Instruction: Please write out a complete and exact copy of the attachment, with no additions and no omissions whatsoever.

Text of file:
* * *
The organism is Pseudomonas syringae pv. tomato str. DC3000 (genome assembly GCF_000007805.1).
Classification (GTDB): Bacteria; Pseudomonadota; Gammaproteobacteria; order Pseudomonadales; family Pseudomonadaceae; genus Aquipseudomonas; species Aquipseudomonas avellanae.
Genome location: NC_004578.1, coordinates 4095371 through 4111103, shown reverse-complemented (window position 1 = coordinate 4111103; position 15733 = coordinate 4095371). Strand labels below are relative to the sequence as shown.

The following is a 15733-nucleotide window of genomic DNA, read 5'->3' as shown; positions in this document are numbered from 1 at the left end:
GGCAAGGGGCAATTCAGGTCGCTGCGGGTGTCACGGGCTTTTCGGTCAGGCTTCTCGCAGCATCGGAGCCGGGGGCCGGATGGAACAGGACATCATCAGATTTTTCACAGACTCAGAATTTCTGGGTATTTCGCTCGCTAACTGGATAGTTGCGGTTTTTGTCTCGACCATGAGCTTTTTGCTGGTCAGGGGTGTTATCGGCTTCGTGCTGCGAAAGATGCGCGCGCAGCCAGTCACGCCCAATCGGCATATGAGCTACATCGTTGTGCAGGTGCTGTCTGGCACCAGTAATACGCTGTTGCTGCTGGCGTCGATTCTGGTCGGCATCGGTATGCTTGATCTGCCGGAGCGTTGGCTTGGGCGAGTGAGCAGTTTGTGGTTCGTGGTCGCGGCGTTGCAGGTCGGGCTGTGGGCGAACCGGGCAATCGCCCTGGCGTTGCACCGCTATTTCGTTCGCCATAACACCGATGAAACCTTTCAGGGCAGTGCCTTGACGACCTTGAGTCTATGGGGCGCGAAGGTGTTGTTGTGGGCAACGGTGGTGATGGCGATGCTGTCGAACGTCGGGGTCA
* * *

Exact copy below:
The organism is Pseudomonas syringae pv. tomato str. DC3000 (genome assembly GCF_000007805.1).
Classification (GTDB): Bacteria; Pseudomonadota; Gammaproteobacteria; order Pseudomonadales; family Pseudomonadaceae; genus Aquipseudomonas; species Aquipseudomonas avellanae.
Genome location: NC_004578.1, coordinates 4095371 through 4111103, shown reverse-complemented (window position 1 = coordinate 4111103; position 15733 = coordinate 4095371). Strand labels below are relative to the sequence as shown.

The following is a 15733-nucleotide window of genomic DNA, read 5'->3' as shown; positions in this document are numbered from 1 at the left end:
GGCAAGGGGCAATTCAGGTCGCTGCGGGTGTCACGGGCTTTTCGGTCAGGCTTCTCGCAGCATCGGAGCCGGGGGCCGGATGGAACAGGACATCATCAGATTTTTCACAGACTCAGAATTTCTGGGTATTTCGCTCGCTAACTGGATAGTTGCGGTTTTTGTCTCGACCATGAGCTTTTTGCTGGTCAGGGGTGTTATCGGCTTCGTGCTGCGAAAGATGCGCGCGCAGCCAGTCACGCCCAATCGGCATATGAGCTACATCGTTGTGCAGGTGCTGTCTGGCACCAGTAATACGCTGTTGCTGCTGGCGTCGATTCTGGTCGGCATCGGTATGCTTGATCTGCCGGAGCGTTGGCTTGGGCGAGTGAGCAGTTTGTGGTTCGTGGTCGCGGCGTTGCAGGTCGGGCTGTGGGCGAACCGGGCAATCGCCCTGGCGTTGCACCGCTATTTCGTTCGCCATAACACCGATGAAACCTTTCAGGGCAGTGCCTTGACGACCTTGAGTCTATGGGGCGCGAAGGTGTTGTTGTGGGCAACGGTGGTGATGGCGATGCTGTCGAACGTCGGGGTCA